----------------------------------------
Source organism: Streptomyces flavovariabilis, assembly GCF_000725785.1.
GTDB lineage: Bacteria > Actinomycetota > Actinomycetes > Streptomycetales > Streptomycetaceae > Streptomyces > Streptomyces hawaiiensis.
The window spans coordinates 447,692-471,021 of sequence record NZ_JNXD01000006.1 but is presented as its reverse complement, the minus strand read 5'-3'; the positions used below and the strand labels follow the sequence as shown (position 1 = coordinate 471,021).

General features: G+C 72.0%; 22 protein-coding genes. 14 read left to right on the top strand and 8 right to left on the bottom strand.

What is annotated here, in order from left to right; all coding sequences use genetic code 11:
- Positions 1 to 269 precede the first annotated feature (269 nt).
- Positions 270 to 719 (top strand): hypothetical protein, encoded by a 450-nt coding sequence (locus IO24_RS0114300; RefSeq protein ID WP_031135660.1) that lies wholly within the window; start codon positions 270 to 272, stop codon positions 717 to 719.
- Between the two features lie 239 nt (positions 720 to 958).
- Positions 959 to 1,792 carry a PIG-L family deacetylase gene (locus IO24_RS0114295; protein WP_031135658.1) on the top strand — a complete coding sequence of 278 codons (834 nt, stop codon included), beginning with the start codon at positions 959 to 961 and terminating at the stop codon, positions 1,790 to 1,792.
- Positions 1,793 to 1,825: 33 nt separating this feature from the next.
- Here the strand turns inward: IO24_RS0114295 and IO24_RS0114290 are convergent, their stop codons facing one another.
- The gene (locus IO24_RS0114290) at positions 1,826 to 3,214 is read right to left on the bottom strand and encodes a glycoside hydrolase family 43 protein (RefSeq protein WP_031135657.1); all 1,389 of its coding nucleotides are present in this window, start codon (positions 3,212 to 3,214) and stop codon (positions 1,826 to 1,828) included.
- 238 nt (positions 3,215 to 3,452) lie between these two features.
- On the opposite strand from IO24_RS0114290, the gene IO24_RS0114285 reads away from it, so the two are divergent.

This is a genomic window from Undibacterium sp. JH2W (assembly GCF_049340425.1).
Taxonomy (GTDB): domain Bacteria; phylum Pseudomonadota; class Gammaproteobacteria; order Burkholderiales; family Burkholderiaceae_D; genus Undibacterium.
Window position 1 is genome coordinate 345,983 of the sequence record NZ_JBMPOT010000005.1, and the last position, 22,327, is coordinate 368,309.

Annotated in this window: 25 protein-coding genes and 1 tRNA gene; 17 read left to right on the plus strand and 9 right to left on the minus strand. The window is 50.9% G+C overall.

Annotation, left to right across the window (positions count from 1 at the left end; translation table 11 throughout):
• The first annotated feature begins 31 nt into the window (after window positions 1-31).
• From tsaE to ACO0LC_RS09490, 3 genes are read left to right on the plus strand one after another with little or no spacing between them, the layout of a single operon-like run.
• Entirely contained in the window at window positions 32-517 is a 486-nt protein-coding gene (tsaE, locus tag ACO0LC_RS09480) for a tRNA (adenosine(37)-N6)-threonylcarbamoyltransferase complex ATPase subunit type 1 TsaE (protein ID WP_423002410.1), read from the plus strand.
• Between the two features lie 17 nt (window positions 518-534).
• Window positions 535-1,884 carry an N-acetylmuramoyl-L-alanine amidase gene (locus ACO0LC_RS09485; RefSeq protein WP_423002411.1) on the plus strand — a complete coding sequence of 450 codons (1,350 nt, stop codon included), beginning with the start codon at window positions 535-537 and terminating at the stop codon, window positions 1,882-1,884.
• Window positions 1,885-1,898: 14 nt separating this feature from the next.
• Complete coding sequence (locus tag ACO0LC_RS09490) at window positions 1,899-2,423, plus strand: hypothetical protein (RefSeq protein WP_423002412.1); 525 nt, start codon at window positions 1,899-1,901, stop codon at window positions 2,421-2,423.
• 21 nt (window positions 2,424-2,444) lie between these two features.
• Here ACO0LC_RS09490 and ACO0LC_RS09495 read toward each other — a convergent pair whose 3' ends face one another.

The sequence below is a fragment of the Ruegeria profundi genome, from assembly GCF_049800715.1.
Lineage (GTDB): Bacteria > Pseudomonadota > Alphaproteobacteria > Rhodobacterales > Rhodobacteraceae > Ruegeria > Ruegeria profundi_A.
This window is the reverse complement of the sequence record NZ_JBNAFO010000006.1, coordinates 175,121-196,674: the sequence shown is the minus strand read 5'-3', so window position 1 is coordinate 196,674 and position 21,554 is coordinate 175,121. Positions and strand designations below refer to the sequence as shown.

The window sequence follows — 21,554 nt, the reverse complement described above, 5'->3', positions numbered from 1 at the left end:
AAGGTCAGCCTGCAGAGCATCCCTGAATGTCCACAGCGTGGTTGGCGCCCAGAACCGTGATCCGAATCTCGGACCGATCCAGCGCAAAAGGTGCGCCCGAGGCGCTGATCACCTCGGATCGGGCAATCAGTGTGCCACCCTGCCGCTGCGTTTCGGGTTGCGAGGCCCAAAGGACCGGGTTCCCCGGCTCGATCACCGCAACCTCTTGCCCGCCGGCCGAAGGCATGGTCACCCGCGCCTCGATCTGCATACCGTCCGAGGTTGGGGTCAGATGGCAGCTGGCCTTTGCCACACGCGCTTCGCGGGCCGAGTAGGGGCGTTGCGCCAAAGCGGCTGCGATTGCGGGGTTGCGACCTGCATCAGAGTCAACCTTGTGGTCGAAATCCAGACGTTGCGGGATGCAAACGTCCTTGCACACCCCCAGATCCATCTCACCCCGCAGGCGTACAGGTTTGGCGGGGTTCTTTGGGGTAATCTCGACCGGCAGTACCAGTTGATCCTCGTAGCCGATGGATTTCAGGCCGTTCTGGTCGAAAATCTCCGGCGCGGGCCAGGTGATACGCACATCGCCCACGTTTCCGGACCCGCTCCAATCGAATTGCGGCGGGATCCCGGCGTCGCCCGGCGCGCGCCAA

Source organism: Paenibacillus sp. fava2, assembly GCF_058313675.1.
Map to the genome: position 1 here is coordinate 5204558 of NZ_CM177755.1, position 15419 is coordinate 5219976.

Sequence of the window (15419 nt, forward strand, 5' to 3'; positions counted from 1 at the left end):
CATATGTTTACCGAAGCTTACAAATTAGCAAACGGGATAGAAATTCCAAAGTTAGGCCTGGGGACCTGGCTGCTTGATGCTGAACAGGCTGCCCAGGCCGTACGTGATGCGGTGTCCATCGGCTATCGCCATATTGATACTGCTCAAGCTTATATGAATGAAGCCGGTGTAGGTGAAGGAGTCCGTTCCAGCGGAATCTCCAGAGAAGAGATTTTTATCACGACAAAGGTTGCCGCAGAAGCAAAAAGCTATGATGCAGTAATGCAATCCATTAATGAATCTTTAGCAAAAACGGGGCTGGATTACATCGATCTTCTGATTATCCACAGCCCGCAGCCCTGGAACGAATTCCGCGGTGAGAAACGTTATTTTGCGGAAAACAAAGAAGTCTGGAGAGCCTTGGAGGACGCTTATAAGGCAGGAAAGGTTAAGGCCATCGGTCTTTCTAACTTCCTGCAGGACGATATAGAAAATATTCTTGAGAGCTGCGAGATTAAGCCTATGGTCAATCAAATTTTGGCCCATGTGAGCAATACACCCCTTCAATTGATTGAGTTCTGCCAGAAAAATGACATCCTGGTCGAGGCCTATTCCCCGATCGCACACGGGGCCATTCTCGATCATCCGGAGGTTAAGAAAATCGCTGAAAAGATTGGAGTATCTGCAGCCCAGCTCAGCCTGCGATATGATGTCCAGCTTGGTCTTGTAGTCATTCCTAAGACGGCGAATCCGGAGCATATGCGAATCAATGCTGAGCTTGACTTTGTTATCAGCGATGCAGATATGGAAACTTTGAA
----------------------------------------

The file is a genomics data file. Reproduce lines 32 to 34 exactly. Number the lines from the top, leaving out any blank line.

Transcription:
The window sequence follows — 21,554 nt, the reverse complement described above, 5'->3', positions numbered from 1 at the left end:
AAGGTCAGCCTGCAGAGCATCCCTGAATGTCCACAGCGTGGTTGGCGCCCAGAACCGTGATCCGAATCTCGGACCGATCCAGCGCAAAAGGTGCGCCCGAGGCGCTGATCACCTCGGATCGGGCAATCAGTGTGCCACCCTGCCGCTGCGTTTCGGGTTGCGAGGCCCAAAGGACCGGGTTCCCCGGCTCGATCACCGCAACCTCTTGCCCGCCGGCCGAAGGCATGGTCACCCGCGCCTCGATCTGCATACCGTCCGAGGTTGGGGTCAGATGGCAGCTGGCCTTTGCCACACGCGCTTCGCGGGCCGAGTAGGGGCGTTGCGCCAAAGCGGCTGCGATTGCGGGGTTGCGACCTGCATCAGAGTCAACCTTGTGGTCGAAATCCAGACGTTGCGGGATGCAAACGTCCTTGCACACCCCCAGATCCATCTCACCCCGCAGGCGTACAGGTTTGGCGGGGTTCTTTGGGGTAATCTCGACCGGCAGTACCAGTTGATCCTCGTAGCCGATGGATTTCAGGCCGTTCTGGTCGAAAATCTCCGGCGCGGGCCAGGTGATACGCACATCGCCCACGTTTCCGGACCCGCTCCAATCGAATTGCGGCGGGATCCCGGCGTCGCCCGGCGCGCGCCAA

Source organism: Paenibacillus sp. fava2, assembly GCF_058313675.1.